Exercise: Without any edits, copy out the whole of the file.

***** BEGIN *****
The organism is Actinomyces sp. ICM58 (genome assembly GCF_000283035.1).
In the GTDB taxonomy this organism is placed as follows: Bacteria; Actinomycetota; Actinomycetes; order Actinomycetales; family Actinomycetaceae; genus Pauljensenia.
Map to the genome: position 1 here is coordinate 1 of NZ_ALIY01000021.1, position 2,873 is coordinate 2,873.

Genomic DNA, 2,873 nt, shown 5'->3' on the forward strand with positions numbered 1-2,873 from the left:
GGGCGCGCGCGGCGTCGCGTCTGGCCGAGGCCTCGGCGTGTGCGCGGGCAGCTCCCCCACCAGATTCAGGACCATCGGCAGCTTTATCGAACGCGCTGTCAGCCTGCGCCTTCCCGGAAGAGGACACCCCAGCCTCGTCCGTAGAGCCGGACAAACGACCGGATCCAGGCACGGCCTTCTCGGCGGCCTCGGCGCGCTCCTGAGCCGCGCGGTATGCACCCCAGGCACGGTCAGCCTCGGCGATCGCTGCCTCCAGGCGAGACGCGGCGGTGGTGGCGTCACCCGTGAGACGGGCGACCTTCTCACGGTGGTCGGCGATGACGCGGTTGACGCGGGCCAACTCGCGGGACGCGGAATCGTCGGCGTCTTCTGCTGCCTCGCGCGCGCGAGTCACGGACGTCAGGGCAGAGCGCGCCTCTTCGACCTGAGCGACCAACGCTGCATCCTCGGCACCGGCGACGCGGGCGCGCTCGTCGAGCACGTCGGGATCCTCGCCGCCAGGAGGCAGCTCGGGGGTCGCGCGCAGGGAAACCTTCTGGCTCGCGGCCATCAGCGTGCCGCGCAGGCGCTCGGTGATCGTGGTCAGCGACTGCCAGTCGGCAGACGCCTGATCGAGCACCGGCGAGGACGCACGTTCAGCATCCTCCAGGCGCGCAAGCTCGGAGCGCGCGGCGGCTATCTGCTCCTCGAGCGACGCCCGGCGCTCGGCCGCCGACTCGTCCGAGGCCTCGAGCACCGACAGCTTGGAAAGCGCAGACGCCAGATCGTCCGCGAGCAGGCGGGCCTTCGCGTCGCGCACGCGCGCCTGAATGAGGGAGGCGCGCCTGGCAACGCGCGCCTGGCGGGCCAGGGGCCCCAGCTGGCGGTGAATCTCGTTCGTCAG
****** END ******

The organism is Actinomyces sp. ICM58 (genome assembly GCF_000283035.1).
In the GTDB taxonomy this organism is placed as follows: Bacteria; Actinomycetota; Actinomycetes; order Actinomycetales; family Actinomycetaceae; genus Pauljensenia.
Map to the genome: position 1 here is coordinate 1 of NZ_ALIY01000021.1, position 2,873 is coordinate 2,873.

Genomic DNA, 2,873 nt, shown 5'->3' on the forward strand with positions numbered 1-2,873 from the left:
GGGCGCGCGCGGCGTCGCGTCTGGCCGAGGCCTCGGCGTGTGCGCGGGCAGCTCCCCCACCAGATTCAGGACCATCGGCAGCTTTATCGAACGCGCTGTCAGCCTGCGCCTTCCCGGAAGAGGACACCCCAGCCTCGTCCGTAGAGCCGGACAAACGACCGGATCCAGGCACGGCCTTCTCGGCGGCCTCGGCGCGCTCCTGAGCCGCGCGGTATGCACCCCAGGCACGGTCAGCCTCGGCGATCGCTGCCTCCAGGCGAGACGCGGCGGTGGTGGCGTCACCCGTGAGACGGGCGACCTTCTCACGGTGGTCGGCGATGACGCGGTTGACGCGGGCCAACTCGCGGGACGCGGAATCGTCGGCGTCTTCTGCTGCCTCGCGCGCGCGAGTCACGGACGTCAGGGCAGAGCGCGCCTCTTCGACCTGAGCGACCAACGCTGCATCCTCGGCACCGGCGACGCGGGCGCGCTCGTCGAGCACGTCGGGATCCTCGCCGCCAGGAGGCAGCTCGGGGGTCGCGCGCAGGGAAACCTTCTGGCTCGCGGCCATCAGCGTGCCGCGCAGGCGCTCGGTGATCGTGGTCAGCGACTGCCAGTCGGCAGACGCCTGATCGAGCACCGGCGAGGACGCACGTTCAGCATCCTCCAGGCGCGCAAGCTCGGAGCGCGCGGCGGCTATCTGCTCCTCGAGCGACGCCCGGCGCTCGGCCGCCGACTCGTCCGAGGCCTCGAGCACCGACAGCTTGGAAAGCGCAGACGCCAGATCGTCCGCGAGCAGGCGGGCCTTCGCGTCGCGCACGCGCGCCTGAATGAGGGAGGCGCGCCTGGCAACGCGCGCCTGGCGGGCCAGGGGCCCCAGCTGGCGGTGAATCTCGTTCGTCAG